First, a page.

Triangle Greenways Council

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Trail Maps PDF Print E-mail

The local municipalities that maintain greenways typically provide maps online. Triangle Greenways provides physical copies of those maps at its many volunteer activities. Many of the municipalities also provide copies upon request. You can find books with regional and statewide coverage at your local library, and many local bookstores sell copies. Trails of the Triangle by Allen De Hart is a tremendous resource. Links to municipal and other online resources for trail maps may be found below.

GoogleMaps

Start by accessing GoogleMaps, enter Raleigh, NC in the location window, make sure you are in the map view (not satellite view), then click on "Get directions" on the navigation bar at the left. You will then see four icons at the top of the bar, a car, a bus, a walker, and a bike. Click on the bike icon and all the greenways will be called out in dark green. Then if you want to lay out a route for a bike ride, you can enter locations in the destination windows A and B and drag the route around until you are satisfied. Check our this video for additional information on GoogleMaps. The City of Raleigh has created a KML file of its trail data that is best viewed by GoogleEarth according to its instructions.

Raleigh

The City of Raleigh Greenway Trail System encompasses 63 miles on 3,000 acres of City controlled property as of 2010.  An online version of the map is available for download. The residents of Raleigh enjoy these vast natural corridors in the midst of an increasingly metropolitan footprint.  The system, which began in the 1970's, is one of the best municipal trail systems in the country.  A boon to joggers, walkers, bikers, and nearly every other form of non-motorized transportation, the greenway system enhances quality of life.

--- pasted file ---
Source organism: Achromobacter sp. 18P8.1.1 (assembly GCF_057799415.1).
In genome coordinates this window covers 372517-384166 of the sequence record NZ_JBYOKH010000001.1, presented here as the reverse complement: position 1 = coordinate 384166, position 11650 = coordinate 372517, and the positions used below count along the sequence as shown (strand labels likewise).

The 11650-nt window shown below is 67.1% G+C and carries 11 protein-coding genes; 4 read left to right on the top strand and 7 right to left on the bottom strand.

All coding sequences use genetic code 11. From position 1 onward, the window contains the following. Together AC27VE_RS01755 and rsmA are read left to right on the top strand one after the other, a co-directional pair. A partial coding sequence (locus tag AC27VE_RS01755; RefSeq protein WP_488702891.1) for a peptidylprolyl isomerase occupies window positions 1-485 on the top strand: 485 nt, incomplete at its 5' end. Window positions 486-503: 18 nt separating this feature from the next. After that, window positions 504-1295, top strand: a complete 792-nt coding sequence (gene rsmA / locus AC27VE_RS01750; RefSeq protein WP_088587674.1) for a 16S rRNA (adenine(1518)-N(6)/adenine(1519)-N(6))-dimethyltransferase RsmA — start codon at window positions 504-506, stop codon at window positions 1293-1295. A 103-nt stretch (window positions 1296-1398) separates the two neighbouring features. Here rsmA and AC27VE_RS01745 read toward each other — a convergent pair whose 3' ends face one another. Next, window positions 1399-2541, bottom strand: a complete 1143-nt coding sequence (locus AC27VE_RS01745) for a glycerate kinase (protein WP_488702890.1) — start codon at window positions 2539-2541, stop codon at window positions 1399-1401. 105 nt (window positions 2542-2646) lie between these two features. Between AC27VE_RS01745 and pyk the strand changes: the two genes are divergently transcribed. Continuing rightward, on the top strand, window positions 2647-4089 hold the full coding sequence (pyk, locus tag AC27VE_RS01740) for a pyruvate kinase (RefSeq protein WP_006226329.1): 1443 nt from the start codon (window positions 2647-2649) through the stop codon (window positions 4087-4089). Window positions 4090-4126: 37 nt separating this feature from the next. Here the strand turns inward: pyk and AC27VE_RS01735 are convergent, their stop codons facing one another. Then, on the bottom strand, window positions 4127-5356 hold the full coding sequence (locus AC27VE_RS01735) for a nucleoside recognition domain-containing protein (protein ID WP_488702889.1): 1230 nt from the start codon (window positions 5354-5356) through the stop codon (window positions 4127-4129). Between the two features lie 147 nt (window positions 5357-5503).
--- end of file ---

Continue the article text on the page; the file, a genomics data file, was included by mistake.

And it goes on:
Durham

The City of Durham boasts an extensive system of trails in the heart of a major watershed.  Home to the American Tobacco Trail.  The 7.7-mile American Tobacco Trail is part of a 22-mile stretch running from downtown Durham to southwestern Wake County.  The trail continues from NC 54 north to the Durham Bulls Athletic Park and the American Tobacco Campus.  The Triangle Greenways Council acquired and transfered a parcel used for trailhead parking off Fayetteville Street.

Apex

Apex's main trail is Beaver Creeky running about three miles from Town Side Dr. to Olive Chapel Road. The Town plans to expand this stretch east to downtown and west to the American Tobacco Trail.

Morrisville

Morrisville hosts the Hatcher Creek greenway at the community park.  The Indian Creek Greenway, which will run along Morrisville-Carpenter Road will interconnect the existing system.

Cary

The Town of Cary has historically developed opportunities for pedestrian use of its natural areas. Within its parks, there are numerous miles of natural walking trails. Complimenting these park trails is a system of greenways criss-crossing the Town that continues to develop.  Check out the Town's webpage that displays a table of greenway trails including mileage and links to detailed descriptions.

Wake Forest

Wake Forest's longest greenway is the 3/4-mile Smith Creek greenway that runs behind the Caddell Woods and Moss Creek subdivisions. The remainder of the town's greenways are quarter- to half-mile sections at the Smith Creek Soccer Center, Kiwanis Park, Tyler Run Park, Flaherty Park, Miller Park and the Olde Mill Stream section of the Richland Creek Greenway.

Carrboro

One of the country's friendliest pedestrian towns hosts two miles of greenways just west of Chapel Hill.  You'll be sure to find a friendly trailgoer in this haven of creative thought.

Chapel Hill

The 'Southern Part of Heaven' hosts an impressive system of trails.  The Town provides opportunity for self-enrichment through trail based activities.  Only a handful of paved greenway miles, the town has an abundance of natural surface trails that take advantage of every corridor into the heart of town.

 
To leave for our children what our grandparents enjoyed as children … trees, streams, and that quiet place from which to draw strength.
— CAPITAL AREA GREENWAY COMMISSION report, 1974


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